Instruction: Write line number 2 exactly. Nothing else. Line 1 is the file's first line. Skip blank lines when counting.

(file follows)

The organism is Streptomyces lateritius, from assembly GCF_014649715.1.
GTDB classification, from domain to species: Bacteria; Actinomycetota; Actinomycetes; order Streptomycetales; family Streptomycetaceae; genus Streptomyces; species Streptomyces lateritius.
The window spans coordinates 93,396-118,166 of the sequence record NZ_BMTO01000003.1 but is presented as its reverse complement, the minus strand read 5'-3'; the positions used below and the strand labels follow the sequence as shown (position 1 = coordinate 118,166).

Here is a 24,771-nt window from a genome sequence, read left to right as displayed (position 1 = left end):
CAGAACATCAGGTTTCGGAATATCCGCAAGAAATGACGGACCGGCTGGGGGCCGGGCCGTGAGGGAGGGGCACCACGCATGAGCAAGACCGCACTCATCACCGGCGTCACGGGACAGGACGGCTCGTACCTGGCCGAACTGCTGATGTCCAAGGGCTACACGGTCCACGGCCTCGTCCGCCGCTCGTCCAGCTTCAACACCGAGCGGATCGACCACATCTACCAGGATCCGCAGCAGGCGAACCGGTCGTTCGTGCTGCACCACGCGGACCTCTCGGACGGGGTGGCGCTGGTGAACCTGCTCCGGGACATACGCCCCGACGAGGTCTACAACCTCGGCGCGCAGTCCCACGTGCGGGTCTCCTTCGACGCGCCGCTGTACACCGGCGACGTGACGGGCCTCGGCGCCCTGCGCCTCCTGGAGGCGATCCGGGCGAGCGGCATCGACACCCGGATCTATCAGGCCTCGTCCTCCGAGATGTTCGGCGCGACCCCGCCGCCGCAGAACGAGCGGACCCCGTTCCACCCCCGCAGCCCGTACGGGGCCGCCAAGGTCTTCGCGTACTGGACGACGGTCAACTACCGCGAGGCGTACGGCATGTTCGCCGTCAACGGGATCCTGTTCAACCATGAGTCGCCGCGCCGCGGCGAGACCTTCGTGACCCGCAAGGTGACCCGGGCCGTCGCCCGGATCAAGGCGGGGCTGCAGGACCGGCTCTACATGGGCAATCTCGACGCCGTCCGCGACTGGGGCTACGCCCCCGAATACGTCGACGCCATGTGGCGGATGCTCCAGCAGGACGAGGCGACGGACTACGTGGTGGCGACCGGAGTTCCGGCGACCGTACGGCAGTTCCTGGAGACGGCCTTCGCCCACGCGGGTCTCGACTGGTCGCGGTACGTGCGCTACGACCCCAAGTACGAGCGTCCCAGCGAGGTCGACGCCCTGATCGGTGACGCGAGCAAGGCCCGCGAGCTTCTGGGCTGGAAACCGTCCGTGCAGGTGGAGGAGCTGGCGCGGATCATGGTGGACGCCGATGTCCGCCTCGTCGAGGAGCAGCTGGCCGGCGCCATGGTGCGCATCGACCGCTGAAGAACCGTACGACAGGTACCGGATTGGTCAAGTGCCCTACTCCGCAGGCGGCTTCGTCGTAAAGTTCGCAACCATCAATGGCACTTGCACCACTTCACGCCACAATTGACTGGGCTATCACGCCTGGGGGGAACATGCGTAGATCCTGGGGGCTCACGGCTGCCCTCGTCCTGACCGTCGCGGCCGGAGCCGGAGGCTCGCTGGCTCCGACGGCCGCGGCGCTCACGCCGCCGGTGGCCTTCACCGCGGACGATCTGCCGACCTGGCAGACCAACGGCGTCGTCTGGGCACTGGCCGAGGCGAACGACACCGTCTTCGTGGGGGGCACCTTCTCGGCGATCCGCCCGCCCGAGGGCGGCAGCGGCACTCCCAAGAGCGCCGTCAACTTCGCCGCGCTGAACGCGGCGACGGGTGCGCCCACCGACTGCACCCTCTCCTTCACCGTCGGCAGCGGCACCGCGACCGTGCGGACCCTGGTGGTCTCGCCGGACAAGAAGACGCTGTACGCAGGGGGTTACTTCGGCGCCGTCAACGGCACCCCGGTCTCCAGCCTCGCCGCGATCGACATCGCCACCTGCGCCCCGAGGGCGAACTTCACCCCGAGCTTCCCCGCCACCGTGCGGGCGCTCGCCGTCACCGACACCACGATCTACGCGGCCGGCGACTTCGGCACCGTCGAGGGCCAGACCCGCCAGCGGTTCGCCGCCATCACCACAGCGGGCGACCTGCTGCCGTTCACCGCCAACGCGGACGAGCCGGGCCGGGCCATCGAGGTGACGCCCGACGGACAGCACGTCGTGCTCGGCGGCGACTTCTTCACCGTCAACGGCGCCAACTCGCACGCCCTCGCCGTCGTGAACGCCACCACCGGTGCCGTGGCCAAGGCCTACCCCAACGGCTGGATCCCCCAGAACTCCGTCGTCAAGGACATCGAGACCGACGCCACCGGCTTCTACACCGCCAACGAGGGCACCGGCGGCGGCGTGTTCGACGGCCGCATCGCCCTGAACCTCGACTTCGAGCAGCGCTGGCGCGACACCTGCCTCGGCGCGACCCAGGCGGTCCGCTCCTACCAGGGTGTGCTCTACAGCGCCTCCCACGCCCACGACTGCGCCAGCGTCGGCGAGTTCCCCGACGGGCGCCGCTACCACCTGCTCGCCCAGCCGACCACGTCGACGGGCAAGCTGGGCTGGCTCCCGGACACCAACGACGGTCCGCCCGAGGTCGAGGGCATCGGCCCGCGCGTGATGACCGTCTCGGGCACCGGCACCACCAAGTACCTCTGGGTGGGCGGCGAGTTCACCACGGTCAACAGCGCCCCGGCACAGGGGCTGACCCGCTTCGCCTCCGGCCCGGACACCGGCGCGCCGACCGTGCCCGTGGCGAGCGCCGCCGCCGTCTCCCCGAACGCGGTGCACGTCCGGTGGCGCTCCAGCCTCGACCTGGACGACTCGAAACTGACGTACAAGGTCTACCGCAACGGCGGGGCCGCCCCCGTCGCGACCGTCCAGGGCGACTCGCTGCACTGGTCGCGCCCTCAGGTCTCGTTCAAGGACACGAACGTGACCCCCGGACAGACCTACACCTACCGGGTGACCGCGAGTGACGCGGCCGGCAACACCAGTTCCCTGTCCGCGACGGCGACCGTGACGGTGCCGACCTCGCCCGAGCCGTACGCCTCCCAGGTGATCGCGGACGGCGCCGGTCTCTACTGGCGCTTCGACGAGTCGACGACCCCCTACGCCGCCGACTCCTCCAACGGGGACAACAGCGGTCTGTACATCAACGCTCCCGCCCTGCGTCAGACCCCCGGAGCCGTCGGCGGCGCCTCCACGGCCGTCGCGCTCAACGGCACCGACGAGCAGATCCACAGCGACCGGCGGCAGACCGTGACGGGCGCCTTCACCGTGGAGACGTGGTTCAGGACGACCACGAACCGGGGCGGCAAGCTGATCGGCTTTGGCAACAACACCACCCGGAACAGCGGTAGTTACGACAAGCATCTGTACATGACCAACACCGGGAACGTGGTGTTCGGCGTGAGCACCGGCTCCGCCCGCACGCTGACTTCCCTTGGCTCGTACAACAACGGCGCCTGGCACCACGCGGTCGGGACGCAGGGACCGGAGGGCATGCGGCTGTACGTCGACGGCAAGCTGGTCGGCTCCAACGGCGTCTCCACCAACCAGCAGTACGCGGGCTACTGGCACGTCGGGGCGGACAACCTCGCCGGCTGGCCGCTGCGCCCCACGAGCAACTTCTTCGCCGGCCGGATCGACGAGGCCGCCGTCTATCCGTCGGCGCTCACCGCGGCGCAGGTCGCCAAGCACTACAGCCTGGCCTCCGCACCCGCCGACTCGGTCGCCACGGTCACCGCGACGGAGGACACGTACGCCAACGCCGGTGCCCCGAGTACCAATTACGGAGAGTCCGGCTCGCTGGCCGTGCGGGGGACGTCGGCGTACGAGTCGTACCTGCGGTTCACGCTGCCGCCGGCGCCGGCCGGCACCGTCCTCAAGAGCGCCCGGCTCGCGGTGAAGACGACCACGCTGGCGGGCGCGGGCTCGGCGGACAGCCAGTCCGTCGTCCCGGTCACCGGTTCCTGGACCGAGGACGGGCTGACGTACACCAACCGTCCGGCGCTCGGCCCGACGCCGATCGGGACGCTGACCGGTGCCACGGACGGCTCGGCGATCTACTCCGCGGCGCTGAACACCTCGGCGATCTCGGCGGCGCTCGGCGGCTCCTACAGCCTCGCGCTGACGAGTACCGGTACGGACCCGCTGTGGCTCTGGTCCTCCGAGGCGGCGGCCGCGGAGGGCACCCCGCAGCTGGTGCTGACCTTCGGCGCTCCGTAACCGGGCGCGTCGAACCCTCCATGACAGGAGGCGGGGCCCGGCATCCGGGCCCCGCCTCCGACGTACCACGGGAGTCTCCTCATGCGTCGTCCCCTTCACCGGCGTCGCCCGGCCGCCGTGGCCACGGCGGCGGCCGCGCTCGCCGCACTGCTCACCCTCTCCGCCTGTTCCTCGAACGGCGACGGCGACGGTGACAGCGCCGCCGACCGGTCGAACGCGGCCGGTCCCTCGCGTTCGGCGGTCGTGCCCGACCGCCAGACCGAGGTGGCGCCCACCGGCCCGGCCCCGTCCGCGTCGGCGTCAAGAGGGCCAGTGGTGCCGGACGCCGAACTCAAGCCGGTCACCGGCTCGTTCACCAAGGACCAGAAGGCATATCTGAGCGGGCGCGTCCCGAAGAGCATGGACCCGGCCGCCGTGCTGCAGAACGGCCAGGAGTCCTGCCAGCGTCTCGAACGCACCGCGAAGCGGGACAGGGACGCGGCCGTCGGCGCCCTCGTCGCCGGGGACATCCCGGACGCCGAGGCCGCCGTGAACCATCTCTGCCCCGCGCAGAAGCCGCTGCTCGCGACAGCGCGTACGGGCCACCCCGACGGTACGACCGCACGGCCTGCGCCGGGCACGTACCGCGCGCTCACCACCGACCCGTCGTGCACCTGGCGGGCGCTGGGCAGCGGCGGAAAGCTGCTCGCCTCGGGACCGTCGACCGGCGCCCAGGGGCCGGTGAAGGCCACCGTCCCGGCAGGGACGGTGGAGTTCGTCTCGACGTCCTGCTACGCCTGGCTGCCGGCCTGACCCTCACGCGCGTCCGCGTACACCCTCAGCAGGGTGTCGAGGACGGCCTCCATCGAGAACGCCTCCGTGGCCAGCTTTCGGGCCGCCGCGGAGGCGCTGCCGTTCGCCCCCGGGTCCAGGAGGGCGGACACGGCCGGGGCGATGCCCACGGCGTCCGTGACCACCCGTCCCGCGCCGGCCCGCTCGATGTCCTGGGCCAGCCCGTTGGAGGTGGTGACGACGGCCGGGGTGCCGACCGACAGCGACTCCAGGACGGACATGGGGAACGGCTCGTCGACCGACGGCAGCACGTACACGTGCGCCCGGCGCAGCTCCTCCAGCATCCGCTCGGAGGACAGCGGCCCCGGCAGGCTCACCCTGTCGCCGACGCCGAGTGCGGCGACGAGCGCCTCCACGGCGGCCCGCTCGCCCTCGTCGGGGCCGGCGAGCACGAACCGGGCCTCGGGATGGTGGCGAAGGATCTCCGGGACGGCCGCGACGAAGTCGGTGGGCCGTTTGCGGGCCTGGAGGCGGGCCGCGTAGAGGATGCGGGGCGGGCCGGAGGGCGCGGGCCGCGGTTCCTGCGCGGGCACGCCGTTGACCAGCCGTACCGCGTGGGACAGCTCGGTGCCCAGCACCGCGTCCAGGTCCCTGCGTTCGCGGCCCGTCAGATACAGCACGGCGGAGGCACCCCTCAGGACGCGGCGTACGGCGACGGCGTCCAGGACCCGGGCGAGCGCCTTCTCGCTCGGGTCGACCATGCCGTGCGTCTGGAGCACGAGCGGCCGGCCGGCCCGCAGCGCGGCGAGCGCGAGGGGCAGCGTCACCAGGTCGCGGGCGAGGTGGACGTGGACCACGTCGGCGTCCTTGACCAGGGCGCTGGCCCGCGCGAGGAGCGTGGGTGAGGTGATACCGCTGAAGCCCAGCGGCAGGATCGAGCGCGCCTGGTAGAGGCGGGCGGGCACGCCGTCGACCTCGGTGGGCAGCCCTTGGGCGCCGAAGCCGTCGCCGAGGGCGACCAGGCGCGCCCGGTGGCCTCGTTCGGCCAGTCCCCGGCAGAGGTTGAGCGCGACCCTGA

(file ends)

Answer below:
GTDB classification, from domain to species: Bacteria; Actinomycetota; Actinomycetes; order Streptomycetales; family Streptomycetaceae; genus Streptomyces; species Streptomyces lateritius.